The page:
Summer of Serena sealed with a slam
That advantage showed in the first set as Williams put 64 per cent of her first serves into play, dominated the exchanges and won 30 points to Azarenka’s 18. But Williams then lost her serve in the opening game of the second set on a double fault. When she missed a return as Azarenka took a 2-0 lead, Williams shouted and banged the strings of her racket.
It was the sound of a champion exiting the zone, and she soon had to deal with a flashback. In her next service game, she was called for a foot fault on a serve on the same baseline where she had been called for a foot fault against Kim Clijsters in the semi-finals of the 2009 Open. That prompted one of the most infamous tirades in tennis history as Williams threatened and cursed at the lineswoman and was given a point penalty, awarding match point to Clijsters.
This time, Williams did not lose her temper, but after holding serve, she did look toward the male linesman behind the rose-coloured glasses who had called the foot fault and gave him a long, hard stare as she walked to her chair down, 1-2. “This is the first year in a long time I haven’t lost my cool,” said Williams, who also lost her temper with the chair umpire in last year’s loss in the final here to Samantha Stosur after being penalised a point for hindering Stosur while shouting during an exchange.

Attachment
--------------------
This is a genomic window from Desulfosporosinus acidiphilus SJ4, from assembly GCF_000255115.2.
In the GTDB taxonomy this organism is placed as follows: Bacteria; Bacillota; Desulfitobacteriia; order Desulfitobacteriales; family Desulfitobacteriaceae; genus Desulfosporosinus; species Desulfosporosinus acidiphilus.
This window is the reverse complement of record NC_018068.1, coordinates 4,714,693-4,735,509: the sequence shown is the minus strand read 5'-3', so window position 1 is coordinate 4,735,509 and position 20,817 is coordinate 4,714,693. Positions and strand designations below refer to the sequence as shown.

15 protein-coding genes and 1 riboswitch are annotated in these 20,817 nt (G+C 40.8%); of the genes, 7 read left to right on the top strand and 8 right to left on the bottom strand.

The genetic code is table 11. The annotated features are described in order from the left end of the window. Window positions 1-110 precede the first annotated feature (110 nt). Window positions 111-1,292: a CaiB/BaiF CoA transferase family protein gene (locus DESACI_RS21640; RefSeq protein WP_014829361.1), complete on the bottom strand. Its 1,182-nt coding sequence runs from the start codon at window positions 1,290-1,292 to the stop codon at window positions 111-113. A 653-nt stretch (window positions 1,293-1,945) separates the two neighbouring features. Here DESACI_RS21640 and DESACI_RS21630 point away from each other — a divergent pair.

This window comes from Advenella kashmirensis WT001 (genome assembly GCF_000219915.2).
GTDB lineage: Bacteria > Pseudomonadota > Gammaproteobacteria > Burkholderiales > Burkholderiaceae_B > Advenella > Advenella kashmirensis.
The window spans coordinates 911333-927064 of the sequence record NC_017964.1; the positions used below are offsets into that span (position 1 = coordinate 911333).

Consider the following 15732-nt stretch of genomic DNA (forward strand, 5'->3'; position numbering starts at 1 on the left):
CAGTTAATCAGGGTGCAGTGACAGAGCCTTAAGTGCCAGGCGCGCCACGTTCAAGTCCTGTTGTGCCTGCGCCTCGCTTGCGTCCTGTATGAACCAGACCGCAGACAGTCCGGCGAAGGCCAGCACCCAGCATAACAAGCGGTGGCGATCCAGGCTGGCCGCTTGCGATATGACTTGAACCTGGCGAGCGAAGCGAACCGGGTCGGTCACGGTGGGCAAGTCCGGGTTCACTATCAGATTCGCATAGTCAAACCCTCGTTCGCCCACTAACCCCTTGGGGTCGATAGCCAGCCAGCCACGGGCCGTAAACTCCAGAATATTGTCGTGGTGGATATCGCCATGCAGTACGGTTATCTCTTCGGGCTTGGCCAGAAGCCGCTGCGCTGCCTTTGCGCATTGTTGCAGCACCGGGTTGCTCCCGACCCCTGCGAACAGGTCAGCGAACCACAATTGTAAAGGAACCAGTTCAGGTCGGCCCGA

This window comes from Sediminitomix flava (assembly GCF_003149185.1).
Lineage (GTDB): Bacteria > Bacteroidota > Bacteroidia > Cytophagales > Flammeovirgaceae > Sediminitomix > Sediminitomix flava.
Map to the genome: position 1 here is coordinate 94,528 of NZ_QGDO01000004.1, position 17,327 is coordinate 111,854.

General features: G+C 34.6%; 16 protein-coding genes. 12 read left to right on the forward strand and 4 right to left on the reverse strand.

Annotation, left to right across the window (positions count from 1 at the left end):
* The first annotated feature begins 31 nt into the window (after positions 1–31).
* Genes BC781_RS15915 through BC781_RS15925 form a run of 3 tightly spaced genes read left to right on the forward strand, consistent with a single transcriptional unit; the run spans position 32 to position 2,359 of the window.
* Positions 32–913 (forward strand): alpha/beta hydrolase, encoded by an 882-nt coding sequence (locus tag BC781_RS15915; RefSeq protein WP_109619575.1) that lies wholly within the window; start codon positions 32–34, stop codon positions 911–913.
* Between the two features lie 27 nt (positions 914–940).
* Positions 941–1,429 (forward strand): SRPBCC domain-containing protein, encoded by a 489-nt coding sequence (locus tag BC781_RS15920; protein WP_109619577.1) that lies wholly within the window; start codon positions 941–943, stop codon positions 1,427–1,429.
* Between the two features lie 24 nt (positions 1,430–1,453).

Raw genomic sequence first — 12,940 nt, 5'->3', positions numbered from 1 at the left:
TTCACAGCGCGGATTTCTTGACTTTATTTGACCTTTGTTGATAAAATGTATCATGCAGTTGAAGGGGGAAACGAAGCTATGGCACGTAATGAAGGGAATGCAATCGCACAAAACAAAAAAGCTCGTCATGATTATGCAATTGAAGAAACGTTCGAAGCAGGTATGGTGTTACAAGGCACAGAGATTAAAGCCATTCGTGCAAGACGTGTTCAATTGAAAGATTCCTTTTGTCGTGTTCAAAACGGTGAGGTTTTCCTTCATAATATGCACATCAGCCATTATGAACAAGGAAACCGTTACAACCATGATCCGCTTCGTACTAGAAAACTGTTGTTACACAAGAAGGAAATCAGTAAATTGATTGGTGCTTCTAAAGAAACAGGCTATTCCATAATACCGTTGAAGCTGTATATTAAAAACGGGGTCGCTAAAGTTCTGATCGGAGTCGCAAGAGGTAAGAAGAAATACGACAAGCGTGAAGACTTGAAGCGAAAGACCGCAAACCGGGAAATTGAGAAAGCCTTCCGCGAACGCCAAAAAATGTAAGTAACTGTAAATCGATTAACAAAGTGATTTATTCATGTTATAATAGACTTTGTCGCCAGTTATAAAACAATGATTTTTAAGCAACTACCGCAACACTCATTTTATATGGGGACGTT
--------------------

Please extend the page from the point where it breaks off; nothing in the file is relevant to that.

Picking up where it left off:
But while Williams did not implode Sunday, she did lose command as Azarenka won four of the next five games to even the match at one set apiece.
Azarenka certainly deserved some of the credit. Hardcourts are her best canvas. She won her first Grand Slam singles title in January at the Australian Open on a similar surface, and sharpened her game here by surviving a much tougher draw than Williams: defeating Stosur of Australia in a three-set quarter-final and defeating former number one Maria Sharapova in a three-set semi-final.
But Azarenka, who is six feet tall and possesses fine reach, is one of the game’s best returners and also has a remarkable ability to counter big returns off her own serve. As the match developed from a rout into a classic, she repeatedly came up with fast-twitch, quick-swinging half volleys from the baseline that surprised Williams.
And yet after two hours and 18 minutes, it was Williams leaping and dancing with delight, and Azarenka in tears in her chair. “It could have gone my way, probably yes, but it didn’t,” Azarenka said. “And it really, really hurts and those emotions come out and you feel sad, but its time to realise what happened today. You know, it was a great match. It was close but not for me.”
New York Times